Campus Steps Up Computer Network Security Measures

If you were in Davis last fall, you might remember that several serious viruses?including Welchia, Blaster and MyDoom?damaged computer networks around the nation, disrupted businesses and public institutions, and posed a significant threat to the campus servers. These malicious programs, like many computer viruses, destroyed data, caused programs to stop functioning, and allowed intruders (hackers) to access users? personal data. To combat these virus threats, the campus assembled a workgroup of campus technology experts and charged them with developing a system that would prevent viruses from compromising our technology resources.

The Plan

These experts had much to consider when developing an effective plan. They knew that all the computers accessing campus computing resources were connected to a network?a community of computers connected together, through which users share files and utilize the same services. Unfortunately, one virus-infected computer participating as part of the network can infect all the other computers as well. Like a biological virus, a computer virus replicates itself and can spread from one computer to another when users exchange files. Each individual computer must be monitored and protected to keep the community of computer users safe. This challenge is compounded by the high turnover of users on the campus network. Every year, thousands of new students bring their computers to campus, introducing a multitude of computer security threats that are constantly changing and evolving. In response, the campus must continually update security systems to prepare for new computer security attacks.

The Scan

Last fall, with these challenges in mind, the workgroup developed a system that scanned individual computer systems when users tried to access the campus network. Without accessing personal files, the scanner could tell whether an individual computer system was infected with a virus or was vulnerable to inf ection due to a lack of computer security maintenance. Computers that were vulnerable to infection or already infected were denied access to the MyUCDavis Web portal, UC Davis email (?Geckomail?), and other campus services; instead, they were redirected to instructional content'such as links to updates and patches for their operating system'to help users remove vulnerabilities. Scanning individual computer systems before they logged on to the network allowed the campus a front line of defense to keep computers with poor security from causing further problems.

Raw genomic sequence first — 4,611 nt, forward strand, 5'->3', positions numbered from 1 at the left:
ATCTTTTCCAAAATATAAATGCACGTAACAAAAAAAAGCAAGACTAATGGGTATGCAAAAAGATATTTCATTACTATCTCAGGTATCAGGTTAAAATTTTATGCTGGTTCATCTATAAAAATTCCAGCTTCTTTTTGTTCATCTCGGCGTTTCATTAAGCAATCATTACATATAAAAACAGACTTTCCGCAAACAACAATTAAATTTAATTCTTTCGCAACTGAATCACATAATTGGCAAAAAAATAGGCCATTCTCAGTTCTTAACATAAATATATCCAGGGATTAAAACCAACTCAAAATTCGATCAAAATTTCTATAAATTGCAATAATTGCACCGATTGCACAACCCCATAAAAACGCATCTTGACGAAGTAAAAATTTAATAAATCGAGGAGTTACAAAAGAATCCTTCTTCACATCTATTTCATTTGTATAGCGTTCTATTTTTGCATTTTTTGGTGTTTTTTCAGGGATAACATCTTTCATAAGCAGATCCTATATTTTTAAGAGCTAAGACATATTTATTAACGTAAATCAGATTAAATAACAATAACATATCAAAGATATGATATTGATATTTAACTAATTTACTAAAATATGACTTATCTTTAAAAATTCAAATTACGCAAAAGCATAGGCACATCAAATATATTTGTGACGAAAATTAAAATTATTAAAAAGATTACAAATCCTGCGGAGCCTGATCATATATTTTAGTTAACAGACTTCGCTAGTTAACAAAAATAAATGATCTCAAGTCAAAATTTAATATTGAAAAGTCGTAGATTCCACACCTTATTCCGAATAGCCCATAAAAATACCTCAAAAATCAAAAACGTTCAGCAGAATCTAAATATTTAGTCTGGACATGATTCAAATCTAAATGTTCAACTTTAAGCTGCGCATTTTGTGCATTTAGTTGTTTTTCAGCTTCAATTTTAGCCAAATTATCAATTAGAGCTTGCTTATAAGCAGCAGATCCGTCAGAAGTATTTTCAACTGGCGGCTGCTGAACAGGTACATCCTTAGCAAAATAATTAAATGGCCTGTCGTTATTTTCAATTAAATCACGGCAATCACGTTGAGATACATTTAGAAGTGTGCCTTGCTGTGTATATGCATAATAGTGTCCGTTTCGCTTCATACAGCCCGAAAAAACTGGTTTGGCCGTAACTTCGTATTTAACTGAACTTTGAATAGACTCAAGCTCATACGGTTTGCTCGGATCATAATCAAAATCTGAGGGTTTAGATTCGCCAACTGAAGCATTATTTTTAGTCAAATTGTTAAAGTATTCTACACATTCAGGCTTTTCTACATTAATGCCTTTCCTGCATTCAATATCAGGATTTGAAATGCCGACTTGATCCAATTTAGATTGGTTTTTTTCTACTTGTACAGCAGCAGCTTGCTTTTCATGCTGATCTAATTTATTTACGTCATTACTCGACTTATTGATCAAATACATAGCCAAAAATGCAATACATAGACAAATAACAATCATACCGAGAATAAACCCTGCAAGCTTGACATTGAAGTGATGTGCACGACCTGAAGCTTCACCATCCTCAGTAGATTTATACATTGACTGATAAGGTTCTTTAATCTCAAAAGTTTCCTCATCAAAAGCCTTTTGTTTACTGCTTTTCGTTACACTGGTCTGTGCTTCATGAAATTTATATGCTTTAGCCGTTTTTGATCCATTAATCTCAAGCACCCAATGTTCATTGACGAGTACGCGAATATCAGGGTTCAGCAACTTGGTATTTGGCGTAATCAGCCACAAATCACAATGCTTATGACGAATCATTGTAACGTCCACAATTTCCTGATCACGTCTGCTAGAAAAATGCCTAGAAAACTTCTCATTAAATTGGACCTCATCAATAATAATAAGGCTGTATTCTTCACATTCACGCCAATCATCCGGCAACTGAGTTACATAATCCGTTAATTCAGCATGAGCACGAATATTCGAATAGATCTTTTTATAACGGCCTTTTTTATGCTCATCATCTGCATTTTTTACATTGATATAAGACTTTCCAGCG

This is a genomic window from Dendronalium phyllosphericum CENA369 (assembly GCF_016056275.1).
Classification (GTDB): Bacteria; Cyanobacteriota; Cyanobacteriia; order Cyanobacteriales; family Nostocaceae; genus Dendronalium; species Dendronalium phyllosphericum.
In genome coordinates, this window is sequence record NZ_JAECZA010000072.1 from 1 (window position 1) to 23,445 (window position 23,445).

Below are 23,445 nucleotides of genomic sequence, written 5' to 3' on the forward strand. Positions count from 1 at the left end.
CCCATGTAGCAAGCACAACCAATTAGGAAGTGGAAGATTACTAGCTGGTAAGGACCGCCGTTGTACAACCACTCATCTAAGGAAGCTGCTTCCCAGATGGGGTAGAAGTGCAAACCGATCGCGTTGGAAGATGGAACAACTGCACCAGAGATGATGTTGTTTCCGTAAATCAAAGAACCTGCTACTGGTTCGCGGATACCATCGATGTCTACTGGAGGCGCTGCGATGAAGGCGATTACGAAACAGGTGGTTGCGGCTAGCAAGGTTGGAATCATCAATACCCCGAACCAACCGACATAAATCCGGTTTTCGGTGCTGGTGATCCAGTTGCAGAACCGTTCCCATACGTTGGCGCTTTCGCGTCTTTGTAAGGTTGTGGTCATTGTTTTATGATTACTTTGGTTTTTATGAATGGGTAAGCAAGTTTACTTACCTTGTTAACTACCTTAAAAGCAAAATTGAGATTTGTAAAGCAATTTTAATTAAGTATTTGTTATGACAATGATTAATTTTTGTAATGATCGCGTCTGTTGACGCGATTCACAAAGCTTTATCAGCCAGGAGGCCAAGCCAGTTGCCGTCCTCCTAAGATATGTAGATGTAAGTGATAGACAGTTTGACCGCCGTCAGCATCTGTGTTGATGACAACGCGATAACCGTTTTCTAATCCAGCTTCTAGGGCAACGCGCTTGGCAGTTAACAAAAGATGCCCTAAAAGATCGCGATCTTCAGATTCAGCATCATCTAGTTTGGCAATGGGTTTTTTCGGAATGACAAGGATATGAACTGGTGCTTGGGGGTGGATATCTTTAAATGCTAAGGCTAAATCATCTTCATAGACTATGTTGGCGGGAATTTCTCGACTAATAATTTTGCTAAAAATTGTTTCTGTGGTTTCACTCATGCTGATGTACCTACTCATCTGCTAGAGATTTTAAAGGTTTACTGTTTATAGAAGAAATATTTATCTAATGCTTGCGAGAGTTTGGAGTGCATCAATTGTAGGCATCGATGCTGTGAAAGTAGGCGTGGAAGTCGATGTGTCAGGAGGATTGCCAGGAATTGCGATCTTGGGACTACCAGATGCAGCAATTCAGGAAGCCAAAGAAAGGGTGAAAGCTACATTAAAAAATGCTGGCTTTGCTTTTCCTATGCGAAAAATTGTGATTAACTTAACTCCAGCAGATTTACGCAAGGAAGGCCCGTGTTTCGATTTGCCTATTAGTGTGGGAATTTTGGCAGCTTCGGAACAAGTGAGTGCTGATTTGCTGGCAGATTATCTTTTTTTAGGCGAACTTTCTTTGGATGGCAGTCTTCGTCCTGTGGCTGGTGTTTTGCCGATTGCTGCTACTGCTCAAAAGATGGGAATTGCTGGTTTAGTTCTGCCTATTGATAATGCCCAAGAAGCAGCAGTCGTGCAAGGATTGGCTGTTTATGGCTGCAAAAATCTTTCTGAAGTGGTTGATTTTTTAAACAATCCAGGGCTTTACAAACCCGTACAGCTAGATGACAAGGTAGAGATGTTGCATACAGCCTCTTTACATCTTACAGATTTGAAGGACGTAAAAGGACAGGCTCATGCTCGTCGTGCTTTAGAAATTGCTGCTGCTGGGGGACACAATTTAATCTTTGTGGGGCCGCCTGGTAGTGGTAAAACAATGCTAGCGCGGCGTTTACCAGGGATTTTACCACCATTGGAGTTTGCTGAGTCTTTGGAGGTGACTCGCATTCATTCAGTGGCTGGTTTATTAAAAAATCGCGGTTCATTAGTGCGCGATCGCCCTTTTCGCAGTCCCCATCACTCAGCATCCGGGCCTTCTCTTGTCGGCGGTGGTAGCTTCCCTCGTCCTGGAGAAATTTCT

The vulnerability scanning system proved so successful that Information and Educational Technology (IET) has been working this summer with campus technology experts to strengthen the campus? defense against computer security threats. So what's new? Beginning this fall, the campus will use a threat analysis service to anticipate critical security threats on the horizon and will take steps to defend against them before they become widespread. This means that we now have a proactive approach to maintaining the security of the campus network. Security Coordinator Bob Ono explains that

'the previous scanning system was designed to respond to one specific Windows vulnerability. While initially valuable, the usefulness of this scan has diminished over time. The new system permits the campus to respond to new vulnerabilities more easily; thus, as new security issues arise, we can quickly adjust the scanner to identify computers vulnerable to the new threat. In some cases, we will be able to perform these changes before the new threat damages a large number of computers.?

How it Will Effect You

Computers that are scanned for critical security vulnerabilities will receive one of three diagnoses:

  • If your computer is already protected from the security threats, you will be logged on to the network as usual. You probably won't even realize your computer has been scanned.
  • If your computer has minor security glitches, you won't be denied access to the network but you will see a warning page notifying you of the security risks and will suggesting that you repair the problems. You can then continue with your log on.
  • If your computer is infected with a critical virus or is vulnerable to serious infection, you will be blocked from accessing the campus network. This an unfortunate side effect of being infected; however, you will be provided with a link to information or detailed instructions that will help you fix your computer and regain access to the network.

Since there is a proposed campus policy requiring computers attached to the campus computing network to be free of critical security vulnerabilities, this is an effective and noninvasive step to help faculty and students keep their computers safe. Ono points out that 'this vulnerability scanning system is evaluating operating system programs and configurations; the scanner does not inspect personal data files.?

New Self-Test Web Site Available

The campus has provided a new Vulnerability Self-Test Web site that allows you to scan your computer yourself. The self-test scan checks your computer for all security vulnerabilities identified by the campus during the past six months. The site also provides instructional information for fixing any vulnerabilities or infections you might have on your system.

For additional information about the computer vulnerability scanning service, including the Computer Vulnerability Scanning Policy, visit